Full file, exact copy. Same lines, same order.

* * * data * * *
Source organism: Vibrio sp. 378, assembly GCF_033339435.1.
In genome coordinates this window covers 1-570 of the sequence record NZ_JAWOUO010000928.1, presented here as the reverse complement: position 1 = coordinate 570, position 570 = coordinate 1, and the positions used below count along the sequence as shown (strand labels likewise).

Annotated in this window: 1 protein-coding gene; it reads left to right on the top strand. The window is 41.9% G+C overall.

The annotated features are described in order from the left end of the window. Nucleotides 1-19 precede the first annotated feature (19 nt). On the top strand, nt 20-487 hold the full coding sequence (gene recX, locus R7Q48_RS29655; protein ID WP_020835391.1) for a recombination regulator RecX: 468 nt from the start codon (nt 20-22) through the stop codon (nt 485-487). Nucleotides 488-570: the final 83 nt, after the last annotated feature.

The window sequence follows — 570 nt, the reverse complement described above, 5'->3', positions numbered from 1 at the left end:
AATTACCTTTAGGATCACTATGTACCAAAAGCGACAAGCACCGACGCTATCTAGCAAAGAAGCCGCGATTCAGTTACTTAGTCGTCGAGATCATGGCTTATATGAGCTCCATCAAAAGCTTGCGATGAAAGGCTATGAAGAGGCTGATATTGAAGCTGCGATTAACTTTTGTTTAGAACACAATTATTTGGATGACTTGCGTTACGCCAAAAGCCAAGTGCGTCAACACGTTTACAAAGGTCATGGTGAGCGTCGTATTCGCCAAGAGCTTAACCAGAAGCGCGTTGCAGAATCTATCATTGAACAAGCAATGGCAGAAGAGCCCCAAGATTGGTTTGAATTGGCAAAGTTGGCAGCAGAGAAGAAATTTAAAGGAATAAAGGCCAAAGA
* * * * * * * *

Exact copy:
Source organism: Vibrio sp. 378, assembly GCF_033339435.1.
In genome coordinates this window covers 1-570 of the sequence record NZ_JAWOUO010000928.1, presented here as the reverse complement: position 1 = coordinate 570, position 570 = coordinate 1, and the positions used below count along the sequence as shown (strand labels likewise).

Annotated in this window: 1 protein-coding gene; it reads left to right on the top strand. The window is 41.9% G+C overall.

The annotated features are described in order from the left end of the window. Nucleotides 1-19 precede the first annotated feature (19 nt). On the top strand, nt 20-487 hold the full coding sequence (gene recX, locus R7Q48_RS29655; protein ID WP_020835391.1) for a recombination regulator RecX: 468 nt from the start codon (nt 20-22) through the stop codon (nt 485-487). Nucleotides 488-570: the final 83 nt, after the last annotated feature.

The window sequence follows — 570 nt, the reverse complement described above, 5'->3', positions numbered from 1 at the left end:
AATTACCTTTAGGATCACTATGTACCAAAAGCGACAAGCACCGACGCTATCTAGCAAAGAAGCCGCGATTCAGTTACTTAGTCGTCGAGATCATGGCTTATATGAGCTCCATCAAAAGCTTGCGATGAAAGGCTATGAAGAGGCTGATATTGAAGCTGCGATTAACTTTTGTTTAGAACACAATTATTTGGATGACTTGCGTTACGCCAAAAGCCAAGTGCGTCAACACGTTTACAAAGGTCATGGTGAGCGTCGTATTCGCCAAGAGCTTAACCAGAAGCGCGTTGCAGAATCTATCATTGAACAAGCAATGGCAGAAGAGCCCCAAGATTGGTTTGAATTGGCAAAGTTGGCAGCAGAGAAGAAATTTAAAGGAATAAAGGCCAAAGA